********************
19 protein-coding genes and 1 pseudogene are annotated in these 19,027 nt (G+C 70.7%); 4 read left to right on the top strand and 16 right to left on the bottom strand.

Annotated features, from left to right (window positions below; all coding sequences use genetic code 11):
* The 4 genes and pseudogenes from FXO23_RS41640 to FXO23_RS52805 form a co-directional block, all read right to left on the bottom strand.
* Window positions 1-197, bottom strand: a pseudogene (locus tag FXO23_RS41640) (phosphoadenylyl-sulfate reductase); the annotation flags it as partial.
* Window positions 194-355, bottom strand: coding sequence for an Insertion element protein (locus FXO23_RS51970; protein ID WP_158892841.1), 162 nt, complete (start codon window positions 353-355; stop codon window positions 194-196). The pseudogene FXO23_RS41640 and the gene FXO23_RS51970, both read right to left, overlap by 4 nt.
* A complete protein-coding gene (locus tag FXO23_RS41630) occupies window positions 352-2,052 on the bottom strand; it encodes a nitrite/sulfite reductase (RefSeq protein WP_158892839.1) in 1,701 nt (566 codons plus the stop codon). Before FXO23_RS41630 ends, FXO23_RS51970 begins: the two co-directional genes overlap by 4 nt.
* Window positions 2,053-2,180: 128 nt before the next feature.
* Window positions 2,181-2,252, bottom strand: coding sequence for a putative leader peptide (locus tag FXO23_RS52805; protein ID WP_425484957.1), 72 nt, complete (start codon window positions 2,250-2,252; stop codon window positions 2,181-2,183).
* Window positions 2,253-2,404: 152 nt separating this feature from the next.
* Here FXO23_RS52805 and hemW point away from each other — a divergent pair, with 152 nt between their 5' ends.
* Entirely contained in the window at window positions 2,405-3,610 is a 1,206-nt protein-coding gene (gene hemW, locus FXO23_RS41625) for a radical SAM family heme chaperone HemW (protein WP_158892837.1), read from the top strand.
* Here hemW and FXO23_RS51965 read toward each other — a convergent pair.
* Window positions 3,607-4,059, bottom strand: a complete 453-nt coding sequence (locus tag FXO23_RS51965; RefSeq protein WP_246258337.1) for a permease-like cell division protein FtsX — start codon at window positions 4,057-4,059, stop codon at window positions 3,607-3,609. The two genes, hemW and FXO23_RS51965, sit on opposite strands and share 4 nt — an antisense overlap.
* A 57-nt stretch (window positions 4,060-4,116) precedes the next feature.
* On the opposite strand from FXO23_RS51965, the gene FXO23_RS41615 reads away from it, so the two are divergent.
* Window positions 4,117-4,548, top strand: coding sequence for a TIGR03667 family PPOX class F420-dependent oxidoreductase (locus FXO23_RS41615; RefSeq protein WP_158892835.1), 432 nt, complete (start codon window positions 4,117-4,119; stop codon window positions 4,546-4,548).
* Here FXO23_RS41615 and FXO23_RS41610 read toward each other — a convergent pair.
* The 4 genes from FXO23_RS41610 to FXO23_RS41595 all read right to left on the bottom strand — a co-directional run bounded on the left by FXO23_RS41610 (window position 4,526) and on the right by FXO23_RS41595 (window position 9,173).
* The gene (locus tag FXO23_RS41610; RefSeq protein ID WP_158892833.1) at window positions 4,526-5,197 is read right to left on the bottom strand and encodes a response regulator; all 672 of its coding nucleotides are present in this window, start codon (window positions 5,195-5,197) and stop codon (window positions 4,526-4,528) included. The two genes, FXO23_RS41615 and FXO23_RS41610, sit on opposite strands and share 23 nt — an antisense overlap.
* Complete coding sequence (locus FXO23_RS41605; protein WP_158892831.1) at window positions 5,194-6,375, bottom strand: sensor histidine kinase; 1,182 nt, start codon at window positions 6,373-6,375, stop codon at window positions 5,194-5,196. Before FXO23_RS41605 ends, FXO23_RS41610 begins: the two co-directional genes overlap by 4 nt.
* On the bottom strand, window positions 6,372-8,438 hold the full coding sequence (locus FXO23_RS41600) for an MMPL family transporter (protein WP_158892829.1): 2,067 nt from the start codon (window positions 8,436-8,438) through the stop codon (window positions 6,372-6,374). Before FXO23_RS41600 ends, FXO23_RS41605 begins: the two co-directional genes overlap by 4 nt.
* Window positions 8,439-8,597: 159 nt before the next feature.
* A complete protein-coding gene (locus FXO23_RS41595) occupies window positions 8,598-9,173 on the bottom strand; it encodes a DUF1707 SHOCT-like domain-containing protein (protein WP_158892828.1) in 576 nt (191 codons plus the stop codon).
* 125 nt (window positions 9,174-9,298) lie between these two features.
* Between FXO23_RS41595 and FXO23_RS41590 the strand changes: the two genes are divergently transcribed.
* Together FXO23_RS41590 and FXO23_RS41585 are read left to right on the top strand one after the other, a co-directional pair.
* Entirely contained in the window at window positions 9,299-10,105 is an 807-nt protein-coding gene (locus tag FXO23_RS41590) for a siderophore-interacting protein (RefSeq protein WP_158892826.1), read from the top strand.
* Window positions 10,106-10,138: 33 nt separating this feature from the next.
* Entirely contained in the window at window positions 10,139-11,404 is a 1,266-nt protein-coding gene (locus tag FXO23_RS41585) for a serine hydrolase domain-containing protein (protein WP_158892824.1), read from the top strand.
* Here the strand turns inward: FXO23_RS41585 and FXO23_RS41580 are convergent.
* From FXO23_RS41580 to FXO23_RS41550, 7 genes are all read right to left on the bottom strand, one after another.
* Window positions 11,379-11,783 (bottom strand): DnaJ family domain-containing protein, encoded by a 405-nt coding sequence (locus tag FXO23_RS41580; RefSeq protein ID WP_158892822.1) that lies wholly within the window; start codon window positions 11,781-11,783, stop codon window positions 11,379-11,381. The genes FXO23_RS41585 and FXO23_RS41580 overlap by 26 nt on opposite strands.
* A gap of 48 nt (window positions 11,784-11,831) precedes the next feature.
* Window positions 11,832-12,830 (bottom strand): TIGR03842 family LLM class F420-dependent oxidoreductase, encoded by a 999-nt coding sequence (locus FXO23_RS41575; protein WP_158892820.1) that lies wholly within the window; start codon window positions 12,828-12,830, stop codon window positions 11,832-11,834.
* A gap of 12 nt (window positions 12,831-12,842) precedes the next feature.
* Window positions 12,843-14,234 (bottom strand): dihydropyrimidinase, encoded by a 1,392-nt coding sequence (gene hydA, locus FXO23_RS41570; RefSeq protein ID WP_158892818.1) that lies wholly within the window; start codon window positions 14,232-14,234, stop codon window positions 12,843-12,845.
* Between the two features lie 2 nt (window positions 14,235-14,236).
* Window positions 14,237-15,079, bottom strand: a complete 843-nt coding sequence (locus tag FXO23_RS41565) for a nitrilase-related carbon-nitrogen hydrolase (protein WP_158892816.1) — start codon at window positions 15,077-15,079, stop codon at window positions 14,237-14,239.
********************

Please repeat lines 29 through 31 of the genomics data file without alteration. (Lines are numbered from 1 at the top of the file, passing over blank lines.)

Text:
* Entirely contained in the window at window positions 10,139-11,404 is a 1,266-nt protein-coding gene (locus tag FXO23_RS41585) for a serine hydrolase domain-containing protein (protein WP_158892824.1), read from the top strand.
* Here the strand turns inward: FXO23_RS41585 and FXO23_RS41580 are convergent.
* From FXO23_RS41580 to FXO23_RS41550, 7 genes are all read right to left on the bottom strand, one after another.